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Passive activity is a profitable endeavor that someone does not actively engage in. Income from passive activity is treated differently than other types of income and there are also special rules about how passive losses can be handled. Tax authorities provide up-to-date information on how they define, tax, and handle passive activity, and accountants are usually well informed about all current and applicable standards so they can provide appropriate services to their clients.
Rental income is treated as passive activity even though landlords usually do take an active role in property management. Vacation rentals and other rentals where services considered “extraordinary” are offered are classified as active activity, however. Thus, someone who rents an apartment building and provides basic property management services would consider it passive income for tax purposes, while a person handling a vacation home would have to report the money earned as active income.
By law, people cannot use passive losses to offset active earnings. This is designed to prevent people from creating passive losses and using them as a tax shelter, a historic problem when passive losses could be written off like regular income. People can carry a passive loss forward into another tax year, but they cannot retroactively write losses off as they can with certain types of active losses. Because the tax code periodically changes, it is advisable to consult applicable sections when preparing tax paperwork to ensure that people are filing their taxes accurately and appropriately for the given year.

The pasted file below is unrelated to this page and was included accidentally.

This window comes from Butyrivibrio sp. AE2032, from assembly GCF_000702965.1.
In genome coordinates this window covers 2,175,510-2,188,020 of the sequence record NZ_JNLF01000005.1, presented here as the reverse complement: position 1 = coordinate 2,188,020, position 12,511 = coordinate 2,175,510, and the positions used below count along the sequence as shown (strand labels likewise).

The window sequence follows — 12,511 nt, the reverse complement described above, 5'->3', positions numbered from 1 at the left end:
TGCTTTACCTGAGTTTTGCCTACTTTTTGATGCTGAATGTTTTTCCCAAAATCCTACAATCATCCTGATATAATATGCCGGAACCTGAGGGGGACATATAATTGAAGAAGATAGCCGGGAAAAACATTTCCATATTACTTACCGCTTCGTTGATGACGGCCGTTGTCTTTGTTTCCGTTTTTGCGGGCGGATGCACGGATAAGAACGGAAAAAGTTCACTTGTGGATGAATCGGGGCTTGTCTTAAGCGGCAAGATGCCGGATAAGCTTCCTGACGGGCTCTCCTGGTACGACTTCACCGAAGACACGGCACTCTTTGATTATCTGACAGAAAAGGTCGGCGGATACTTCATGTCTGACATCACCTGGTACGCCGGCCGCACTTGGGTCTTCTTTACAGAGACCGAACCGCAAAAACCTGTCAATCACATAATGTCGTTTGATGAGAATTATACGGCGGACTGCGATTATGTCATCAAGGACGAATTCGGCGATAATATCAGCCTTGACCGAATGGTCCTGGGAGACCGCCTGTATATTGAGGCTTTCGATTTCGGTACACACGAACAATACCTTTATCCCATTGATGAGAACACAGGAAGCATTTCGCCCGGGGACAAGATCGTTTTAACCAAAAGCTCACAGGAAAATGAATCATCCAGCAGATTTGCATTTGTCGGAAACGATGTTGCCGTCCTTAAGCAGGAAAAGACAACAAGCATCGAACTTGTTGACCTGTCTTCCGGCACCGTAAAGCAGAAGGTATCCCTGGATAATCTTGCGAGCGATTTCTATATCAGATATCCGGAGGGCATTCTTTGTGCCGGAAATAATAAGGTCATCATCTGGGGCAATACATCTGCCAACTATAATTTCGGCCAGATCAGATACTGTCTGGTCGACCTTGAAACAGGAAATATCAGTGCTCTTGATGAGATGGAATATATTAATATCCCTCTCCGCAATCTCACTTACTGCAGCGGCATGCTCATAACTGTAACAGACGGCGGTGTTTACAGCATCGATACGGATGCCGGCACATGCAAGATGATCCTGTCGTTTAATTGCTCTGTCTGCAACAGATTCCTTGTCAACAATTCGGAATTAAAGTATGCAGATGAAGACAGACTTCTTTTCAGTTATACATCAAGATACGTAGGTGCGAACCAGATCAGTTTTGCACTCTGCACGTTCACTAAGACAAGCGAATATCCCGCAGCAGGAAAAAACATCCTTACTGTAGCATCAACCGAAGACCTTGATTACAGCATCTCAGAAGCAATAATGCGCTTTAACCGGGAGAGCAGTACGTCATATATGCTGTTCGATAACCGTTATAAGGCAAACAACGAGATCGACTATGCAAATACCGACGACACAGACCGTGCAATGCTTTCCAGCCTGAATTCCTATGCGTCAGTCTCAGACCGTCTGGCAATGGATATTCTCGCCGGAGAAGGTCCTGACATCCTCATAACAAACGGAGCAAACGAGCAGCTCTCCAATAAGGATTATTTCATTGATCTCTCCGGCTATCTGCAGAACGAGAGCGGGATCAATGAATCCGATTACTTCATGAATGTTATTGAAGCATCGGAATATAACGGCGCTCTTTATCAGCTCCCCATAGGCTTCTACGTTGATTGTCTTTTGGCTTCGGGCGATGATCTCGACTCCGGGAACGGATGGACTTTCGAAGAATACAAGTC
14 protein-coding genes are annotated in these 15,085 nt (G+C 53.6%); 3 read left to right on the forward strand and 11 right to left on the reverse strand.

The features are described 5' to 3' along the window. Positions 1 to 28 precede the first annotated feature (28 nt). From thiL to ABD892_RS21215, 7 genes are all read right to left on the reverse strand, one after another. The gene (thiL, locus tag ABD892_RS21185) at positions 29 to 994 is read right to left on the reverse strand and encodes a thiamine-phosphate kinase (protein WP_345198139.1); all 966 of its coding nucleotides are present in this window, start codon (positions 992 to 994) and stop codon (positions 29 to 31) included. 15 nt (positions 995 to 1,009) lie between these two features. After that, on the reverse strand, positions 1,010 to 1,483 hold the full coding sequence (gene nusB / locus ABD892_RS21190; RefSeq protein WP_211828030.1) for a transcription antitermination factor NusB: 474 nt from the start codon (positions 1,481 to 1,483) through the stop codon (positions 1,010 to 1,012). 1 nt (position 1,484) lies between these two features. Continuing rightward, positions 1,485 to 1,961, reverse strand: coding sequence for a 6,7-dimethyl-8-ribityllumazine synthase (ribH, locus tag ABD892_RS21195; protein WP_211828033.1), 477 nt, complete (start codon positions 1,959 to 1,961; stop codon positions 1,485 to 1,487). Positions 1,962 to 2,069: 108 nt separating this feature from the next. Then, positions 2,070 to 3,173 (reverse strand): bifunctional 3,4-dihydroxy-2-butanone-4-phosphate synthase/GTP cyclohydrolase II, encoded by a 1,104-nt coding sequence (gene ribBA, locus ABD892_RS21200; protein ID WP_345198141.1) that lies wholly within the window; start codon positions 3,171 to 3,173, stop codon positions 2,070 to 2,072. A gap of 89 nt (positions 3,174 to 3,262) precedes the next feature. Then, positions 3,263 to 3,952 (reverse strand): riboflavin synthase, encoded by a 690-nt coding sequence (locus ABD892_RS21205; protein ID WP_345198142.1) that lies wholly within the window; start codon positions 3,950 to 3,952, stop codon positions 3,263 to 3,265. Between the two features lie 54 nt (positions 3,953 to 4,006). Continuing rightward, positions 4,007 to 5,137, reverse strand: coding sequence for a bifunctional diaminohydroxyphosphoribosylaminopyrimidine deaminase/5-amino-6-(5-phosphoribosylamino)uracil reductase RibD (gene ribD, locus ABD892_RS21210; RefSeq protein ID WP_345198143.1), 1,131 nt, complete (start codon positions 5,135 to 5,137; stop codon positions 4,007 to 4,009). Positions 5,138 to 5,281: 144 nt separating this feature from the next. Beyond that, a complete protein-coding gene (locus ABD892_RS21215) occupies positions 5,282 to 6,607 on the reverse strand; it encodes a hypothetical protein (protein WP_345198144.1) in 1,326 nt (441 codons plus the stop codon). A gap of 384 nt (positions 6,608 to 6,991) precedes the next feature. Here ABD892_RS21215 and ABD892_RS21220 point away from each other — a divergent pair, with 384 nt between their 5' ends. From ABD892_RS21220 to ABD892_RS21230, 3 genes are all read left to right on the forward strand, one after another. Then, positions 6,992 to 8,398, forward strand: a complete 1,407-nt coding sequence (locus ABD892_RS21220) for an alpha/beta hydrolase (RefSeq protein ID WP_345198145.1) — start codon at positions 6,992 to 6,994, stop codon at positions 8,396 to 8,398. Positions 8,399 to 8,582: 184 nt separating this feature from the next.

Any type of profit earned when someone does not physically participate is passive income. Investment portfolios are a common example of passive activity. The client does not manage the portfolio or do any specific work to earn money. Portfolio earnings are recorded as passive earnings and losses taken on a portfolio are treated as passive losses and cannot be used to offset active earnings like salary.
Tax authorities are very familiar with the numerous financial tricks people use to reduce tax liability. They are highly alert to tactics that are not legal or that skirt the boundaries of the law and will take action if they suspect that someone is recording profits or losses inappropriately with the goal of reducing overall tax liability. Accounting services can provide assistance with differentiating between passive and active activity and filling out tax documentation properly to avoid audits and other problems that may arise.